We have seen significant growth in the number of private funds being raised that consider sustainability characteristics or seek to have a sustainable objective (i.e., labelled as Article 8 or 9 products under SFDR). While to be able to apply an EU ESG label to your fund, you are only required to “look down” at the portfolio to determine its sustainability credentials; some fund managers have begun to “look up” at the source of funds from investors. The question being asked, is whether a fund is able to meet its sustainable objectives if the capital being invested is coming from harmful ESG sources (such as fossil fuels).
ESG laundering is the process whereby investors use money made from harmful ESG sources to invest in ESG positive investments. In effect, cleaning the money from an ESG perspective.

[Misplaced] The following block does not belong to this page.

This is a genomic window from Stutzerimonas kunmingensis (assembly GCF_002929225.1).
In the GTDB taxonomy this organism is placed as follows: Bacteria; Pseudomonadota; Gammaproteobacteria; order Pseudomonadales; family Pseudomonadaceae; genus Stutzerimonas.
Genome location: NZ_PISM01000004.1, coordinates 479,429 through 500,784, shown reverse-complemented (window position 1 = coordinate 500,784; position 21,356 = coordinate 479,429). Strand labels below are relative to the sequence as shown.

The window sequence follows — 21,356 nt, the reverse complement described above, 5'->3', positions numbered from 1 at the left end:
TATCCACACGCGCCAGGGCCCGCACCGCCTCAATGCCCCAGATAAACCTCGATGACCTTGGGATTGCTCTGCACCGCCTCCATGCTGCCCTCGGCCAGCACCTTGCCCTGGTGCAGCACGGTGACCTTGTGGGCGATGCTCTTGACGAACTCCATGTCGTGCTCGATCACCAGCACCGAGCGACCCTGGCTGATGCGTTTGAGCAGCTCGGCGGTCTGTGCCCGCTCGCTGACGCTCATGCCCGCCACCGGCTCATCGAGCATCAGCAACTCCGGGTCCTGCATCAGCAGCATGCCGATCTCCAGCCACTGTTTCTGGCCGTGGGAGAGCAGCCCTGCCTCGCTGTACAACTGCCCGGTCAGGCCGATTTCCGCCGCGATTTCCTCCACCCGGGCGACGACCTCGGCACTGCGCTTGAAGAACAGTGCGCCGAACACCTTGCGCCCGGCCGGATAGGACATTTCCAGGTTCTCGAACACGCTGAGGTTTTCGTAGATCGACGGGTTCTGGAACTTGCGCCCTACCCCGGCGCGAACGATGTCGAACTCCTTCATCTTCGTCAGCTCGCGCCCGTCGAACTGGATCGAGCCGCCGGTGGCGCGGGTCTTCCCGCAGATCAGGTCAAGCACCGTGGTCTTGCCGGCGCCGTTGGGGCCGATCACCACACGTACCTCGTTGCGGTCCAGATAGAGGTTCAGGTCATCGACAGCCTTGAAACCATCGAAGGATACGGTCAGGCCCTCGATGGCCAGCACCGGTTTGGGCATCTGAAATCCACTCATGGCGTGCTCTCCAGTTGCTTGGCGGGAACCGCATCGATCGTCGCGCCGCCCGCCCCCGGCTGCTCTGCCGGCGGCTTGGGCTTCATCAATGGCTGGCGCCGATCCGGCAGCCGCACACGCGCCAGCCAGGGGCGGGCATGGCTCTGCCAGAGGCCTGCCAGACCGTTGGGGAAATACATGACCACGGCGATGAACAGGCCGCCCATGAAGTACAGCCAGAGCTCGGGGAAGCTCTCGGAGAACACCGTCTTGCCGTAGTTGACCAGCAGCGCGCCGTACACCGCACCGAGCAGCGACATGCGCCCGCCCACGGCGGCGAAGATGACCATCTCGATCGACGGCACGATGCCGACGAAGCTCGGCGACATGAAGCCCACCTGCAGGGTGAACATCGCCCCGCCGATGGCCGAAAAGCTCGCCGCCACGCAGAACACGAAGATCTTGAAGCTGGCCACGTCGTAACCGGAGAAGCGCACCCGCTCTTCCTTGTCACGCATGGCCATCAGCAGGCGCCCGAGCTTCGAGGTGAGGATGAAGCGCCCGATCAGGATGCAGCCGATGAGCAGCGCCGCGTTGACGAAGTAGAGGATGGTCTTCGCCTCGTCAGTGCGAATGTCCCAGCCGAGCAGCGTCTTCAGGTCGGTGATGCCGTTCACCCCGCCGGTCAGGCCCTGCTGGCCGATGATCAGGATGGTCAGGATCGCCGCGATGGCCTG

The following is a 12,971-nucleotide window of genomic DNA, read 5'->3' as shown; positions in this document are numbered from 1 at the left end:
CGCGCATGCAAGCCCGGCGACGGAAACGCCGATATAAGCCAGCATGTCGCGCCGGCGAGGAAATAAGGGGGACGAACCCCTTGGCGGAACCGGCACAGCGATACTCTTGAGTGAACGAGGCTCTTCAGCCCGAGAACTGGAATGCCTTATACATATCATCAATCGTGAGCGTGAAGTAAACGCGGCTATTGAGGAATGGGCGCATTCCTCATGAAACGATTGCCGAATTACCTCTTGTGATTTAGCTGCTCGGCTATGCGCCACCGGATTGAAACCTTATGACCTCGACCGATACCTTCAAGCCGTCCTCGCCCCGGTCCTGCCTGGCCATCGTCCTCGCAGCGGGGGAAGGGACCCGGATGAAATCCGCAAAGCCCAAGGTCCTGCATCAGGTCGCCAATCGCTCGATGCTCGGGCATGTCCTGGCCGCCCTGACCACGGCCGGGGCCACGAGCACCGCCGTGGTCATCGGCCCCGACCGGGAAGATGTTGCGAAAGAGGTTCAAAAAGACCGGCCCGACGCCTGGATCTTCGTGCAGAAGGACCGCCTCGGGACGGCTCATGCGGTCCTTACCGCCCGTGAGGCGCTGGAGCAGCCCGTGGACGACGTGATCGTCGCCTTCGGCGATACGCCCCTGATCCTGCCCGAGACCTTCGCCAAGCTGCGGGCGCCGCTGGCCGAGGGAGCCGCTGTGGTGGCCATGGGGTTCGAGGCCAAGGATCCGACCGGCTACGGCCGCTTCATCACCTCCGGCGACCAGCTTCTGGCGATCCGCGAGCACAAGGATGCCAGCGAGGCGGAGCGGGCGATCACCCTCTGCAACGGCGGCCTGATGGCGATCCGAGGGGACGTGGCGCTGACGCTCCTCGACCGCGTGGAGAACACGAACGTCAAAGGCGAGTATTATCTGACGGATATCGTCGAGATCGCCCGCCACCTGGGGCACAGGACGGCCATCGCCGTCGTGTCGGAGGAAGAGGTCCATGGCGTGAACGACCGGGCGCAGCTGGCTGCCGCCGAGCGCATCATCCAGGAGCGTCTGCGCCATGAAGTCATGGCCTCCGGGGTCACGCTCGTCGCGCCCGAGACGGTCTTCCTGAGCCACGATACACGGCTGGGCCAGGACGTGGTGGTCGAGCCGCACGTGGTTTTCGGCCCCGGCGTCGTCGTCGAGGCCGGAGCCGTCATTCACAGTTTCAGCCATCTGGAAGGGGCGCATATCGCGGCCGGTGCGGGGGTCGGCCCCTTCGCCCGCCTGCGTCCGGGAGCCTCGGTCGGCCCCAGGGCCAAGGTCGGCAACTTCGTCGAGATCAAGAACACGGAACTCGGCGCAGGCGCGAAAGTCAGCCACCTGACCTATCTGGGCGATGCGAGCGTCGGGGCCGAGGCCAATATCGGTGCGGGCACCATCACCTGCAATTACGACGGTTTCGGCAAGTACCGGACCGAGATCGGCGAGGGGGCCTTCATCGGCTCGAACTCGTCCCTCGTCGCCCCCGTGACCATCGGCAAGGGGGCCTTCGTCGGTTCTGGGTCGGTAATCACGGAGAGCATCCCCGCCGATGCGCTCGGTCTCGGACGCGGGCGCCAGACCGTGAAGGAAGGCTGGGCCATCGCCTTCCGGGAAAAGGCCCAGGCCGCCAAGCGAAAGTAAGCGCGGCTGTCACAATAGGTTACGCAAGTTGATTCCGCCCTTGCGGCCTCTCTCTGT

While fund managers are required to comply with stringent anti-money laundering laws, there is currently no requirement from regulators to ensure money comes from sources which cause no sustainable harm. Even without any legal requirement, fund managers are reconsidering who their investors are, from an ESG perspective. Ignoring this, could lead to potential reputational damage, impinging future fundraising or making portfolio companies hesitant to accept such capital and a risk of existing investors walking away when they find out who they are partnering with. This said, it is a hard proposition for a manager to say “no” to an investor’s cheque solely on ESG grounds, especially in today’s challenging fundraising environment and there being no legal requirement to do so. We do anticipate it attracting more attention though as regulators, politicians, the media and investors, become more ESG conscious and seek to prevent ESG laundering.